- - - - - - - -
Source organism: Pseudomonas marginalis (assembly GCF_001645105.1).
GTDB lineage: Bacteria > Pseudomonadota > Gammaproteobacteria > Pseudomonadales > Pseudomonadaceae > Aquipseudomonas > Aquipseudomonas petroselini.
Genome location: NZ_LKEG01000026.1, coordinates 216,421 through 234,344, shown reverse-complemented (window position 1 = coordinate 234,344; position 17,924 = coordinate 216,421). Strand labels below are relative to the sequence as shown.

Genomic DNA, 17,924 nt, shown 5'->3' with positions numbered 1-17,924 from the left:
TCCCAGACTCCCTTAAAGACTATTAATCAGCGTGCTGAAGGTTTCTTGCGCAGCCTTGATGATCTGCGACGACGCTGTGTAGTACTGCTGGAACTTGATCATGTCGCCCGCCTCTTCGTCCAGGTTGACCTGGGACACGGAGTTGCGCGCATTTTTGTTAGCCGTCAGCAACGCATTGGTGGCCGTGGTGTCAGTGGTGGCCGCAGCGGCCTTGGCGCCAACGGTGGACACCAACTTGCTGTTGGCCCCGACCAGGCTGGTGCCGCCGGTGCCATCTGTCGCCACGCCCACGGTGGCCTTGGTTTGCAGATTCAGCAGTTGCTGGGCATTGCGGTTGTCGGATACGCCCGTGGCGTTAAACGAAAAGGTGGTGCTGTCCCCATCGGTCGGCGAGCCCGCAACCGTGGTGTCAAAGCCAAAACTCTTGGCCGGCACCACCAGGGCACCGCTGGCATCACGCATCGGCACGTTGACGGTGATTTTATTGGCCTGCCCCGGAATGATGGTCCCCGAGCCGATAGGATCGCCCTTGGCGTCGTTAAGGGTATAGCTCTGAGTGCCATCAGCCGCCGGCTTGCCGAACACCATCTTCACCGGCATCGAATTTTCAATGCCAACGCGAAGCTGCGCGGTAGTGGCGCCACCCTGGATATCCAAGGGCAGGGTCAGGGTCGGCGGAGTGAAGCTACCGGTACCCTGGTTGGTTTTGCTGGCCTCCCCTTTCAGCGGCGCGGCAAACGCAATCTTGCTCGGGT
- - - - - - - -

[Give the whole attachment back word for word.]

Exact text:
Source organism: Pseudomonas marginalis (assembly GCF_001645105.1).
GTDB lineage: Bacteria > Pseudomonadota > Gammaproteobacteria > Pseudomonadales > Pseudomonadaceae > Aquipseudomonas > Aquipseudomonas petroselini.
Genome location: NZ_LKEG01000026.1, coordinates 216,421 through 234,344, shown reverse-complemented (window position 1 = coordinate 234,344; position 17,924 = coordinate 216,421). Strand labels below are relative to the sequence as shown.

Genomic DNA, 17,924 nt, shown 5'->3' with positions numbered 1-17,924 from the left:
TCCCAGACTCCCTTAAAGACTATTAATCAGCGTGCTGAAGGTTTCTTGCGCAGCCTTGATGATCTGCGACGACGCTGTGTAGTACTGCTGGAACTTGATCATGTCGCCCGCCTCTTCGTCCAGGTTGACCTGGGACACGGAGTTGCGCGCATTTTTGTTAGCCGTCAGCAACGCATTGGTGGCCGTGGTGTCAGTGGTGGCCGCAGCGGCCTTGGCGCCAACGGTGGACACCAACTTGCTGTTGGCCCCGACCAGGCTGGTGCCGCCGGTGCCATCTGTCGCCACGCCCACGGTGGCCTTGGTTTGCAGATTCAGCAGTTGCTGGGCATTGCGGTTGTCGGATACGCCCGTGGCGTTAAACGAAAAGGTGGTGCTGTCCCCATCGGTCGGCGAGCCCGCAACCGTGGTGTCAAAGCCAAAACTCTTGGCCGGCACCACCAGGGCACCGCTGGCATCACGCATCGGCACGTTGACGGTGATTTTATTGGCCTGCCCCGGAATGATGGTCCCCGAGCCGATAGGATCGCCCTTGGCGTCGTTAAGGGTATAGCTCTGAGTGCCATCAGCCGCCGGCTTGCCGAACACCATCTTCACCGGCATCGAATTTTCAATGCCAACGCGAAGCTGCGCGGTAGTGGCGCCACCCTGGATATCCAAGGGCAGGGTCAGGGTCGGCGGAGTGAAGCTACCGGTACCCTGGTTGGTTTTGCTGGCCTCCCCTTTCAGCGGCGCGGCAAACGCAATCTTGCTCGGGT